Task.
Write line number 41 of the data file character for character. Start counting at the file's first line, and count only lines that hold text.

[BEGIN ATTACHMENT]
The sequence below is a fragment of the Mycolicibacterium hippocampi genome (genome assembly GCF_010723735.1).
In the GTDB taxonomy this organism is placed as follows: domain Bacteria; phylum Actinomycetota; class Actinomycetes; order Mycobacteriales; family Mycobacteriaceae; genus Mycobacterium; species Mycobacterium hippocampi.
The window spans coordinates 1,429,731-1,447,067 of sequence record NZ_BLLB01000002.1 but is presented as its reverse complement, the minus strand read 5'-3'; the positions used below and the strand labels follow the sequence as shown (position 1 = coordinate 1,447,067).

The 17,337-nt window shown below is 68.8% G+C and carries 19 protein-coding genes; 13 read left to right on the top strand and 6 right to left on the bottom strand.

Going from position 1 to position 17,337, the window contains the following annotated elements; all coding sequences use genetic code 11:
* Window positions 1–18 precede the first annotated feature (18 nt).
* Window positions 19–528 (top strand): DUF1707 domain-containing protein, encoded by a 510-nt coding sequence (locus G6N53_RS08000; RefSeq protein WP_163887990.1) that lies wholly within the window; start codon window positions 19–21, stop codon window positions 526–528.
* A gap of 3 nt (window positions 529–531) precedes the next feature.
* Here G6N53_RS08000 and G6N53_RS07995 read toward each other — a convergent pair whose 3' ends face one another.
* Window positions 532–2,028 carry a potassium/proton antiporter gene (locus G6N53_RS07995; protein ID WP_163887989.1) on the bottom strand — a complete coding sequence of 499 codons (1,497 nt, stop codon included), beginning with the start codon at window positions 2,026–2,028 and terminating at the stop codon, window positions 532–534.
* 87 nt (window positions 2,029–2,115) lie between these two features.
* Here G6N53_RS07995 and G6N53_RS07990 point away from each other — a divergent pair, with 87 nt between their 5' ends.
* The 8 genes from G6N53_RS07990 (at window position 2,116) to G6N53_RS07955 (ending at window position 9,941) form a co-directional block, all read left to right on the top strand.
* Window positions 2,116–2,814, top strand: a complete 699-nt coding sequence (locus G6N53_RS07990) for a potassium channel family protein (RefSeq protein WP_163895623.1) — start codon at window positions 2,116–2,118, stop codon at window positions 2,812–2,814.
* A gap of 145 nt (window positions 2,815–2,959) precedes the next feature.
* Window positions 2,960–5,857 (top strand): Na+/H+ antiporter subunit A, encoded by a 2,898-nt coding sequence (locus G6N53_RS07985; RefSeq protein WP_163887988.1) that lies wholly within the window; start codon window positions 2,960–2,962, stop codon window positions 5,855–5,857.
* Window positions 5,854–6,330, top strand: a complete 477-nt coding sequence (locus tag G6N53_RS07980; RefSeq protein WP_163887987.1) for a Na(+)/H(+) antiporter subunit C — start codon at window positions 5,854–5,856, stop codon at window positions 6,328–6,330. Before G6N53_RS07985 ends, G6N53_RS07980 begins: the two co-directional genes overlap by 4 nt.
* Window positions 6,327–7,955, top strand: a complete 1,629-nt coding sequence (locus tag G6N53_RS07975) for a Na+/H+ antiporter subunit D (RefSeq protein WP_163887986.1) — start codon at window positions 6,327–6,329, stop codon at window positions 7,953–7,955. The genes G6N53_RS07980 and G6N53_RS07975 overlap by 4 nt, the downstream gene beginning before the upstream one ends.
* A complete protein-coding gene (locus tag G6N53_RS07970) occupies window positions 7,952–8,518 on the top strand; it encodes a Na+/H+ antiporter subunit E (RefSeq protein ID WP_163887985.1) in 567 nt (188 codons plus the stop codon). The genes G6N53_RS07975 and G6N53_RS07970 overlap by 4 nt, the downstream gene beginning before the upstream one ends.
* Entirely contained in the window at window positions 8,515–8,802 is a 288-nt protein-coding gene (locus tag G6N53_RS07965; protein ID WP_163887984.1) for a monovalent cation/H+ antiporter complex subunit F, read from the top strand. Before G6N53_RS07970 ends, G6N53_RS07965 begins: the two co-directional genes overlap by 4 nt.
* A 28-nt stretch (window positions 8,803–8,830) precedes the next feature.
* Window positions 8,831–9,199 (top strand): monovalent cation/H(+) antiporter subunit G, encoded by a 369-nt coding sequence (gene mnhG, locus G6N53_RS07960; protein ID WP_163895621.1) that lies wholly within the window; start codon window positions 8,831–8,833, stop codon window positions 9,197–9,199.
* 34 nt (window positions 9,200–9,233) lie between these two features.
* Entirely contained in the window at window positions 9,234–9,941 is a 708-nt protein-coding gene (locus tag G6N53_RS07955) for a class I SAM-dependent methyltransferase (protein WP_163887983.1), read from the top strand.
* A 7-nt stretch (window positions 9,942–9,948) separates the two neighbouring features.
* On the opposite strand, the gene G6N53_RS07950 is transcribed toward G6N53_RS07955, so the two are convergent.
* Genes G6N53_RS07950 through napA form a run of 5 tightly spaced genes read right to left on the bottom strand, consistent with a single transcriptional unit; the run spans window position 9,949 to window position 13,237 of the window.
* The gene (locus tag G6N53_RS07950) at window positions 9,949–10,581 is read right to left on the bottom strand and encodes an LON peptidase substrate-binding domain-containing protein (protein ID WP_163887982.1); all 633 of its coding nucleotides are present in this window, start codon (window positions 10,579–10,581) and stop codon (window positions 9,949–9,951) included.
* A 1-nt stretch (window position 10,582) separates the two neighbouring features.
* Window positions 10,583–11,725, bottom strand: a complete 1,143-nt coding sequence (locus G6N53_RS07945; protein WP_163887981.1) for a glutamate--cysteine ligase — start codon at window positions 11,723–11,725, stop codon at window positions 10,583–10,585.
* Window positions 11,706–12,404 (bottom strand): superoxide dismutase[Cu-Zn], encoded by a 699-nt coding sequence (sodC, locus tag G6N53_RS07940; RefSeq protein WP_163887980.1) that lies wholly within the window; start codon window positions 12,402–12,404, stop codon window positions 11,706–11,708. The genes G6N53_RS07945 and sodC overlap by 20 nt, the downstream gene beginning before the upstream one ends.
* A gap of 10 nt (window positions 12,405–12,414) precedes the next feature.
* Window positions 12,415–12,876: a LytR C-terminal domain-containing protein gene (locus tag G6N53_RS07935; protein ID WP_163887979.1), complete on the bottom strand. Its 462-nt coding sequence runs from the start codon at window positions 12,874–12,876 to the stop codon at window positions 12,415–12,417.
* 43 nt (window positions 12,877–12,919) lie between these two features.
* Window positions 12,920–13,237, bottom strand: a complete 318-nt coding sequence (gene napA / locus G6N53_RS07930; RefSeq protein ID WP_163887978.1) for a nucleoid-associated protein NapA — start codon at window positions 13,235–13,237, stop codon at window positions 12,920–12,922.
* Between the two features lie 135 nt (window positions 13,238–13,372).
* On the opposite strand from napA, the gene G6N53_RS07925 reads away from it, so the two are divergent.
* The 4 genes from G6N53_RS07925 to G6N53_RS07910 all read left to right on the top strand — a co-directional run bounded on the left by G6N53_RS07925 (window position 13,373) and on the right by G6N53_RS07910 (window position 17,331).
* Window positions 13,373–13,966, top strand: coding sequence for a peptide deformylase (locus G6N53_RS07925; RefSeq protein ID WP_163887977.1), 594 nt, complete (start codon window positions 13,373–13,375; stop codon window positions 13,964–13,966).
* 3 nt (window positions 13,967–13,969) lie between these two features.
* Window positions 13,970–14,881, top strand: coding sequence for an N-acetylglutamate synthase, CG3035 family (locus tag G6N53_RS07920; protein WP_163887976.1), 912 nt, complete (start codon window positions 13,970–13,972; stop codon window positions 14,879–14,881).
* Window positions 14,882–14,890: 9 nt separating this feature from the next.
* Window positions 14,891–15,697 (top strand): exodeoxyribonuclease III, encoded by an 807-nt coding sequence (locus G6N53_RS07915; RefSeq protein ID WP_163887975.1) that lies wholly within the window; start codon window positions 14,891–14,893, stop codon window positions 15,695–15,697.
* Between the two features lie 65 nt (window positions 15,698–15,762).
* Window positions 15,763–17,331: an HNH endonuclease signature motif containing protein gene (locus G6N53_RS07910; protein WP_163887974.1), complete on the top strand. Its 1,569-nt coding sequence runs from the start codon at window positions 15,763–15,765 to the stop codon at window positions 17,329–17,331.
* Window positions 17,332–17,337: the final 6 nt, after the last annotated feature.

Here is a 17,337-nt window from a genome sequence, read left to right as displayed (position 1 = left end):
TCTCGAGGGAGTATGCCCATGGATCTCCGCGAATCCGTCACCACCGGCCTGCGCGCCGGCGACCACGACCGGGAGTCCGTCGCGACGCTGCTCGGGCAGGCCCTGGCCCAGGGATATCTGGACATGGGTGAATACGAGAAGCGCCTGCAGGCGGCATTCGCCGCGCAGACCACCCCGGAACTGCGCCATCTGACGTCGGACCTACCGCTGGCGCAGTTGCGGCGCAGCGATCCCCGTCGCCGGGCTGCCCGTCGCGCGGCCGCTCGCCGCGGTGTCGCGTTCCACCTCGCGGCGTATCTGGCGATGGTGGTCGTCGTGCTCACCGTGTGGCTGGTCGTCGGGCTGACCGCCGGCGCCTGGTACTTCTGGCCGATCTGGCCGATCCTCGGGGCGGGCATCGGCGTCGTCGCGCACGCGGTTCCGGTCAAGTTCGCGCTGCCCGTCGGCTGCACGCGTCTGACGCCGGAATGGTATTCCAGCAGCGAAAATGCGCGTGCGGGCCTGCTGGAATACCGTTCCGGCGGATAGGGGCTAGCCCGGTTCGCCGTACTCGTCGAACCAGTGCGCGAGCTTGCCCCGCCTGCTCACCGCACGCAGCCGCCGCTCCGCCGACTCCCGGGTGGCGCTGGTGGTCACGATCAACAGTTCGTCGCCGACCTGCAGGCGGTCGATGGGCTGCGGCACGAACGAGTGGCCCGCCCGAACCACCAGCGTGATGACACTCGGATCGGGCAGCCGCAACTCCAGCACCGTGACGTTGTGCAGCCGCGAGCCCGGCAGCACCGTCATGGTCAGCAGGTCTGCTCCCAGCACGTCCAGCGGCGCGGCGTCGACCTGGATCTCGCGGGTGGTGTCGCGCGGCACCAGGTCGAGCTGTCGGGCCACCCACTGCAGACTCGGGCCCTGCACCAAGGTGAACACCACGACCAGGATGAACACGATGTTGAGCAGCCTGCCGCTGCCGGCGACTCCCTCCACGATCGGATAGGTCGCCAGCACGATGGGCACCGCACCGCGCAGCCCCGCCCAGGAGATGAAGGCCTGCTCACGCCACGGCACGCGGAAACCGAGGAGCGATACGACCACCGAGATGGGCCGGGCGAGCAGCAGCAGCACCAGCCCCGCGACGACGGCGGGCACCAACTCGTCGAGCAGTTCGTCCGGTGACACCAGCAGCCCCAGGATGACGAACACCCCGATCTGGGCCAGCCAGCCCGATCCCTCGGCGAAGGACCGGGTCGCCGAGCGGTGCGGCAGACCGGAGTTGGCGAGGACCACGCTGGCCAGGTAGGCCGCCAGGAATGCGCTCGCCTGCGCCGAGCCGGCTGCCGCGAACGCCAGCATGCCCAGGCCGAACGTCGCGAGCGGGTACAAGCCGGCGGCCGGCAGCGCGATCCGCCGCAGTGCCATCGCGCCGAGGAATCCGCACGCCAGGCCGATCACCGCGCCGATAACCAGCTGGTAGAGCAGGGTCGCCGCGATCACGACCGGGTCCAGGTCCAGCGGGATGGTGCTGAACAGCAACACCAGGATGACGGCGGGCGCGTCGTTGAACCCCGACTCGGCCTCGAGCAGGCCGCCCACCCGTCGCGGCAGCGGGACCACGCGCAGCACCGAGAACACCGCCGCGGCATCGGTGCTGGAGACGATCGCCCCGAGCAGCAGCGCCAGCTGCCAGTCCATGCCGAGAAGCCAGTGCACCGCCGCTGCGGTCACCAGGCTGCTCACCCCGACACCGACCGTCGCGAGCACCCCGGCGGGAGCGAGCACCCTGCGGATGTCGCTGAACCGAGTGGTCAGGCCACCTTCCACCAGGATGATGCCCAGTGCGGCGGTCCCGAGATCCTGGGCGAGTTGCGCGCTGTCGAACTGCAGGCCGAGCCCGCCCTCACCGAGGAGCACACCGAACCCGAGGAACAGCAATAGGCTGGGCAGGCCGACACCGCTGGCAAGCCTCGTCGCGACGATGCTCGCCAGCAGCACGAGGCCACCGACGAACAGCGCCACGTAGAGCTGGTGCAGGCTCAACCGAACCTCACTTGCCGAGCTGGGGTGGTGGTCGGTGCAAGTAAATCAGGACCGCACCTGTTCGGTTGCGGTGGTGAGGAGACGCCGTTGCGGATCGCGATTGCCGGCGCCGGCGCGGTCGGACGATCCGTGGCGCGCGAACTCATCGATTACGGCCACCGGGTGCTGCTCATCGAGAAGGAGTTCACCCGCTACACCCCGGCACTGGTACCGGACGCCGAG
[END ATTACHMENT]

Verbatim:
* Window positions 13,970–14,881, top strand: coding sequence for an N-acetylglutamate synthase, CG3035 family (locus tag G6N53_RS07920; protein WP_163887976.1), 912 nt, complete (start codon window positions 13,970–13,972; stop codon window positions 14,879–14,881).